There has been no increase in the number of black and minority ethnic CEOs in the charity sector, with the overall number having fallen since figures reported in 2008.
According to ACEVO’s annual Pay and Equalities Survey, diversity among charity CEOs is still rare and has even fallen since ACEVO published its first set of ethnicity data back in 2008, when 4.2 per cent of respondents reported being from a BAME background. In this year’s survey the figure was just 3 per cent.
ACEVO said the lack of improvement in racial diversity over the last decade “stands in start contrast” to the improvement of number of female CEOs who responded to the survey.
For the second year in a row, female CEOs outnumbered men and there was a significant reduction in the gender pay gap – down to 3.8 per cent from 11.6 per cent. There was also no reported disability pay gap in this year’s survey.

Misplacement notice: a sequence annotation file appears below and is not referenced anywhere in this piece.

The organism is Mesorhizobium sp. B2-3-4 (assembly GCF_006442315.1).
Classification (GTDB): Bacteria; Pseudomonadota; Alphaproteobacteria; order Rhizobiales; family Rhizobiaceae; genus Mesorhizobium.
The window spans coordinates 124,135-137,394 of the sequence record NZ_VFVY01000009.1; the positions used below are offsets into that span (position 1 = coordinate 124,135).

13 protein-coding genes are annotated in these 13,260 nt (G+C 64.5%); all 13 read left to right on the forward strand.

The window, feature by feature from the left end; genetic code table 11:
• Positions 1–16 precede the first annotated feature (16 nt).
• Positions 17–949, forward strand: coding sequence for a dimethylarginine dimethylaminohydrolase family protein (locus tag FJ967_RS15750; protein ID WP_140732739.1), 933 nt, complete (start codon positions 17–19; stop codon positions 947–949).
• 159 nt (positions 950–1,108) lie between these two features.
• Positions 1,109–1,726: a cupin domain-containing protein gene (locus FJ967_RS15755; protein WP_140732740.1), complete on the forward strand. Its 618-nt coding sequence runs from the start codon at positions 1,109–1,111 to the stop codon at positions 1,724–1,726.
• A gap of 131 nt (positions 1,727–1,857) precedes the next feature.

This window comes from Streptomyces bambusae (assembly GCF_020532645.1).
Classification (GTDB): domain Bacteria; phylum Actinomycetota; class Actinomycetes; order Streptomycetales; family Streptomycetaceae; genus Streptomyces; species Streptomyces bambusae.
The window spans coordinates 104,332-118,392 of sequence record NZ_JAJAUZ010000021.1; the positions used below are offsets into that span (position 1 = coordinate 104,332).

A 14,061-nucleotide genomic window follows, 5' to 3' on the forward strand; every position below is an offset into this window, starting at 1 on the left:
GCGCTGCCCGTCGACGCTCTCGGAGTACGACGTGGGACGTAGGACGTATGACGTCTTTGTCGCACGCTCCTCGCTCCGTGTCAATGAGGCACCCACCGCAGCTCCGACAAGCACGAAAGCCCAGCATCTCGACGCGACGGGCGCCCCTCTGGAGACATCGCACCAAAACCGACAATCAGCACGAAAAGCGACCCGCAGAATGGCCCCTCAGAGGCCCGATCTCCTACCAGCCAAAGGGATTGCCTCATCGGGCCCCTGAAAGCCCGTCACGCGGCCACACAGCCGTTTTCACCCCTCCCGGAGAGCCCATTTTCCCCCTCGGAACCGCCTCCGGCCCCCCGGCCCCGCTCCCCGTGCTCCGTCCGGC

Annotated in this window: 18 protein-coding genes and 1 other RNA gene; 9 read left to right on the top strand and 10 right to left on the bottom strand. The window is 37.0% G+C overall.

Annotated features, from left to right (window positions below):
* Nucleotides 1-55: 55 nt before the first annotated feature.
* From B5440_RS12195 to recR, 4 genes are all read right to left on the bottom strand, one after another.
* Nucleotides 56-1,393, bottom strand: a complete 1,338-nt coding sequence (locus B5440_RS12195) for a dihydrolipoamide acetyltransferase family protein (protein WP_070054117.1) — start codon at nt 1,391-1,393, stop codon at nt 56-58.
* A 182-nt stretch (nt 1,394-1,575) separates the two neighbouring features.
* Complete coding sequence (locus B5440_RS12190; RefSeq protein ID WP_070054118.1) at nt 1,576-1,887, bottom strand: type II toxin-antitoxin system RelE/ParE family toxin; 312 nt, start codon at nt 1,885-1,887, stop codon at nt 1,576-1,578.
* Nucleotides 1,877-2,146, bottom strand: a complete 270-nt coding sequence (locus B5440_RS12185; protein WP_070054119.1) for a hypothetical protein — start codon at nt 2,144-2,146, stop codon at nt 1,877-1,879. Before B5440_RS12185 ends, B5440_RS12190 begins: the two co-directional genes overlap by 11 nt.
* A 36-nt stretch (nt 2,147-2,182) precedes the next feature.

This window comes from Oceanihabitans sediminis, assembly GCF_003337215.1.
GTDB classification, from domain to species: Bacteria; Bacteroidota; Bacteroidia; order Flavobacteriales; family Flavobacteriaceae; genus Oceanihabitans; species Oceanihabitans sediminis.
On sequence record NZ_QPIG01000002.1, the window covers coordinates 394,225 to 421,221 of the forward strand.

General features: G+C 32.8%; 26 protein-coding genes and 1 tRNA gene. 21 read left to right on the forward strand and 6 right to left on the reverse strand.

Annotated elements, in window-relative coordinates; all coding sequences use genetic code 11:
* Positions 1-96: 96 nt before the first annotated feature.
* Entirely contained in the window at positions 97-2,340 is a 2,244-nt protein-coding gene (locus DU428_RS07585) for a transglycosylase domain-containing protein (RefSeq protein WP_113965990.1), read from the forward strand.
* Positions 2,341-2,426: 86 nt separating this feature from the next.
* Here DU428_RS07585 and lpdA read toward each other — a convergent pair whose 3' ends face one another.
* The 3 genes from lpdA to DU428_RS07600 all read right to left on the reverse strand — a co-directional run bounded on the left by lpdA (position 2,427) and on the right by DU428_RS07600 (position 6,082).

Despite positive news with regards to a decrease in pay gaps, ACEVO said it “cautions against complacency”, as it is currently “unclear” as to why the gaps have decreased.
ACEVO chief executive Vicky Browning said the good that is achieved by the sector “must not be allowed to eclipse the parts of the sector which require improvement”.
“The problem of diversity is well documented and well discussed but that has not brought change. The sector must now collectively prioritise action to break down the barriers and bias that exist within the voluntary sector. This is why ACEVO is working with sector leaders to develop concrete actions that can be championed across civil society,” she said.
“If action is not taken now, we will be commenting on the same figures in 2028 as we were in 2008.”